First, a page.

Hal took 100 pages of notes, which he condensed to a fifty-page article, which he submitted to the Post. They loved it, but needed it trimmed to 18. He was only able to cut it to 20 and feared this would be his downfall.
But when he came home one snowy December day he was met by his jubilant wife waiving a telegram. The Saturday Evening Post accepted his story and it was the cover story on May 7, 1957.
The day the magazine came out, Hal saw Herb Score at the Stadium and Herb told him it was a good story. Not twenty minutes later Herb got hit in the eye in a game against the Yankees, a hit that ultimately ended his career.
Hal is still very close to Herb and Bob Feller. "You know, Ted Williams is an icon in Boston. Here in Cleveland we've got Bob Feller, and people don't even know what a treasure he is."
In 1966 as President of the Baseball Writers Association, it was Hal's job, and honor, to introduce the inductees into the Hall of Fame. His introduction included both Ted Williams and Casey Stengel.
He remembers Ted Williams stealing the show, much to the surprise of the audience. Casey Stengel was noted as the funny man and the good speaker, but Ted Williams made an impassioned plea for the Hall of Fame to include black players such as Willie Mays.
"Baseball today is as good a game as ever. The problem is the owners let the players get away with everything, including exceptional salaries, and the players are not willing to give up anything"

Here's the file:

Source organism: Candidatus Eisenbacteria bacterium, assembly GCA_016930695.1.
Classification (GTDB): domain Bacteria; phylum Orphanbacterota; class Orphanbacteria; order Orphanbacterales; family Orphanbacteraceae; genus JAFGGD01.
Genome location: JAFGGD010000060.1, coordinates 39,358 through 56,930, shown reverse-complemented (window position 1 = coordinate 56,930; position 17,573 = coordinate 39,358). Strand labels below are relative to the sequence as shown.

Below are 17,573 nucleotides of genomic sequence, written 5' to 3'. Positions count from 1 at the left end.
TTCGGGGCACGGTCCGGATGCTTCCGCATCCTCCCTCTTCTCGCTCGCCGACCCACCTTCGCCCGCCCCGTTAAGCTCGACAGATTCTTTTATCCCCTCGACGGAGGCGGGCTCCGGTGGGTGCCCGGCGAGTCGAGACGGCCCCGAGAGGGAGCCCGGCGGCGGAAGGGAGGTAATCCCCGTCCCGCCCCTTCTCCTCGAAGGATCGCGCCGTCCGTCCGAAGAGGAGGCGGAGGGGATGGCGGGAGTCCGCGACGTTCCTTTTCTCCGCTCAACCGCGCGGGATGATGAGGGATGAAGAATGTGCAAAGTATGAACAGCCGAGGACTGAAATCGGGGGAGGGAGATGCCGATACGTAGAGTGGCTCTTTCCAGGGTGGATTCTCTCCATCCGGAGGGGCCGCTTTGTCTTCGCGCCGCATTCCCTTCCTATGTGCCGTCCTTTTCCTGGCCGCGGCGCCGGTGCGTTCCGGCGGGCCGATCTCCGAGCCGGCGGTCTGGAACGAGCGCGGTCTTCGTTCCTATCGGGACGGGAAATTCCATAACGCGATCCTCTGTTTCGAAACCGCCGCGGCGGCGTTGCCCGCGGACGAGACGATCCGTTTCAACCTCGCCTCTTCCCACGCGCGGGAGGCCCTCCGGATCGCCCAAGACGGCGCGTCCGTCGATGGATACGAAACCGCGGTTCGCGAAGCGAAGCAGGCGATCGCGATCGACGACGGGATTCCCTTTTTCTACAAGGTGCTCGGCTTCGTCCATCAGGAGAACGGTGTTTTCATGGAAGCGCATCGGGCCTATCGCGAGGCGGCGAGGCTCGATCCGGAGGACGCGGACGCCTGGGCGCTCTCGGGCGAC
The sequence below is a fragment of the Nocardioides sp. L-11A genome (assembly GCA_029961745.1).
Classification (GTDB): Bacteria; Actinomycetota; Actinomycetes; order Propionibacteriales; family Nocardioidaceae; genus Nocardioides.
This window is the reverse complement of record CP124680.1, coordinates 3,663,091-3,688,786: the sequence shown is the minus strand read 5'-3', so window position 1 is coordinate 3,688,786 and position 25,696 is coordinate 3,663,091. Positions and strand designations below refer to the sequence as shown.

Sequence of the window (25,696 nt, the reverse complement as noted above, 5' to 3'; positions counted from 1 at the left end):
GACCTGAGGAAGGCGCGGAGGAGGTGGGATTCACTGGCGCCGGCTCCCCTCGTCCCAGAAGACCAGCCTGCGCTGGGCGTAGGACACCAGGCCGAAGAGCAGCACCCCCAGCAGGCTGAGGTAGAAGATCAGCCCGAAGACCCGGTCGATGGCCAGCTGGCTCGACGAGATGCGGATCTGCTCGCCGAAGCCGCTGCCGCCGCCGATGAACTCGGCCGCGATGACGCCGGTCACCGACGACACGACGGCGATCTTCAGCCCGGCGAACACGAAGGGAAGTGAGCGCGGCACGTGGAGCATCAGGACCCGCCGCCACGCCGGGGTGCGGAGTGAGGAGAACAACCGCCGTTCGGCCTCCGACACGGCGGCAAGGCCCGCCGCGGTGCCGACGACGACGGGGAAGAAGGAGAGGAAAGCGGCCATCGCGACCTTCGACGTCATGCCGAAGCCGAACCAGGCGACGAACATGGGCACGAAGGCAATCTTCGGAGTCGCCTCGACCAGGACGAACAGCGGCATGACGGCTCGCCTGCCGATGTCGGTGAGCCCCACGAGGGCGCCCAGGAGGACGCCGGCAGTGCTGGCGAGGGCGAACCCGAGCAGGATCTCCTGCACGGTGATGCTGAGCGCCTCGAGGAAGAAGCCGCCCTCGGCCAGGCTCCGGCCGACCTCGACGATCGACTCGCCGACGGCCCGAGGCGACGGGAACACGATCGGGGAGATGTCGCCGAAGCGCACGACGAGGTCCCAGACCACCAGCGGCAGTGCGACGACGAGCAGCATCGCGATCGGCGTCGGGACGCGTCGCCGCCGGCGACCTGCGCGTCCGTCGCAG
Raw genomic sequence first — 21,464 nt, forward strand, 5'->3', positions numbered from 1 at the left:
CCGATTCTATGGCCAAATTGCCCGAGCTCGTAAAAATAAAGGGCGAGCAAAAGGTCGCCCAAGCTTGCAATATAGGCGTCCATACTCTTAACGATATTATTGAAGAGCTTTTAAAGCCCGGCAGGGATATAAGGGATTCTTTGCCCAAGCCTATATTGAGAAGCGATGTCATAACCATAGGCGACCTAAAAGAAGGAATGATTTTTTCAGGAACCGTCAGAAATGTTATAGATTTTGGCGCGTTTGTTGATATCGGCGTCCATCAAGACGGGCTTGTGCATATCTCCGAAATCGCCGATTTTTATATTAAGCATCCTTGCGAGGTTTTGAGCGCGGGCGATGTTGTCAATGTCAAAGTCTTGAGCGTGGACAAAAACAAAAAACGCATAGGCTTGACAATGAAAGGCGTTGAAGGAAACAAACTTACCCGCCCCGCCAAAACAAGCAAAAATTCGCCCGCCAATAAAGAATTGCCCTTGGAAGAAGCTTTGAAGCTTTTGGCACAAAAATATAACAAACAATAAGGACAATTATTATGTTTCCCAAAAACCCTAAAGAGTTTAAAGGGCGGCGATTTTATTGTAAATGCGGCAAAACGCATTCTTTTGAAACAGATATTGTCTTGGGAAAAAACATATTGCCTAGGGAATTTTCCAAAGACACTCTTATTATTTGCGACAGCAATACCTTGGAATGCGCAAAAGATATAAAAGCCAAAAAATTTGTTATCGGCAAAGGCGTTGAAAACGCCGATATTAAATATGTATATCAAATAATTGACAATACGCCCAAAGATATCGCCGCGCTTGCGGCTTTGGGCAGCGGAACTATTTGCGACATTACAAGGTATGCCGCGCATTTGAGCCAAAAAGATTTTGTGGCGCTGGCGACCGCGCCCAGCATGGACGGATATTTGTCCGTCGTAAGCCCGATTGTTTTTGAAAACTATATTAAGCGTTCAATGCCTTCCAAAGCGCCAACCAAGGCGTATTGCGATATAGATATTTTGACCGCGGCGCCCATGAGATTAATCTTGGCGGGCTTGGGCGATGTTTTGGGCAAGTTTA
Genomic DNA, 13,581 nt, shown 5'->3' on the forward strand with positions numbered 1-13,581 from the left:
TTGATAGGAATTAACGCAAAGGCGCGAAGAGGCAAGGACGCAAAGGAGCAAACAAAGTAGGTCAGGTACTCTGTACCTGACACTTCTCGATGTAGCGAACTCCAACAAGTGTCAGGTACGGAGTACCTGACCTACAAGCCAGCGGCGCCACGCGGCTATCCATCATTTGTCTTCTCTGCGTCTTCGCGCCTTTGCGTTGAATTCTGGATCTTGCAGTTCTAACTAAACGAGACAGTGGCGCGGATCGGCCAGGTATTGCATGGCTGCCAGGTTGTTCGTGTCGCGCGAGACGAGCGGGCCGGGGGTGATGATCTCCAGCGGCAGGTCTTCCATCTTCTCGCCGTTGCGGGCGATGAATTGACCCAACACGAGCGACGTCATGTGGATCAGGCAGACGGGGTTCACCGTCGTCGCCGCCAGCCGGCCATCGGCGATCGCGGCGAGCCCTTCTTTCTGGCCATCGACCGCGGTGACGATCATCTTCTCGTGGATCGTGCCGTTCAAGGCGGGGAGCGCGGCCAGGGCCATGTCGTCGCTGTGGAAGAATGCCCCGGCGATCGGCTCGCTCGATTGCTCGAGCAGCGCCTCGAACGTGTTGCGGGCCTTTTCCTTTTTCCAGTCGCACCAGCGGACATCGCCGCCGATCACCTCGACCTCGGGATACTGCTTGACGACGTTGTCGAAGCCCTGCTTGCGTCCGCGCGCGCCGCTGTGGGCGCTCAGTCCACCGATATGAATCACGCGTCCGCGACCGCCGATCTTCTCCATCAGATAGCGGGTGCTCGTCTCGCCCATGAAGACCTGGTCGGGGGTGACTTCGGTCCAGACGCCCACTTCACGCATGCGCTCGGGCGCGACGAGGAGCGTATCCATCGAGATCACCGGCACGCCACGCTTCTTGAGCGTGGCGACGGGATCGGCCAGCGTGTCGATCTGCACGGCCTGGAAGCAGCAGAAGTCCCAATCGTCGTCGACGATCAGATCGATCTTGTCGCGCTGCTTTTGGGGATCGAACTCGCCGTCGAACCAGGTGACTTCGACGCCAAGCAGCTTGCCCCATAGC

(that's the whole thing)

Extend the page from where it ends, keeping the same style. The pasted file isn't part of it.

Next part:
"And" he continues "the Leagues have been watered down to thirty teams, where it used to be 16. In the old days there were 7 farm teams and it took 7 years to get to the majors. Now it only takes 3-4 and there's pitchers who wouldn't or shouldn't be in the Majors"
He's concerned with the players not being fundamentally sound because of the rush to get them through the farm system. "Money is running the game if baseball, not passion, like it used to be"
Hal's frank and to-the-point style of writing has caused him some problems, too. For example, he commented in an article once that Ted Williams was not very gracious after hitting a home run (he never shook anyone's hand or acknowledged their congratulations).
The next day, Williams hit another home run, shook everyone's hand including the bat boy and the umpire, looked up at the press box and yelled "Take that you S.O.B." and didn't speak to Hal again for years.
Woody Hayes considered Hal a good friend until Hal referred to him, in print, as a horse's ass when Hayes punched a player. Stories like this are not rare, but in the end the friendships survive and Hal can boast that his articles are factual and non-biased.
It is safe to say that Hal Lebovitz knows sports. He played all three major sports. He coached all three major sports and he officiated all three major sports.
He has done all three on all levels (high school, college and pro), with the exception of pro football and pro basketball. Although the opportunity was there, he passed up these opportunities because of a conflict of interest with his writing career.
It is also safe to say that Hal Lebovitz has leaned a lot about life from sports. His one-time good friend, Art Modell, had always promised him he would never take the team out of Cleveland. When Hal heard the news he called him and Art responded "There are no longer any options".
"Life always gives you options," says Hal "you just need to know what you're looking for and what's important to you." Hal has not spoken to Art Modell since that day.
Update: Hal Lebovitz passed away on October 18, 2005 at the age of 89
Profiled by Debbie Hanson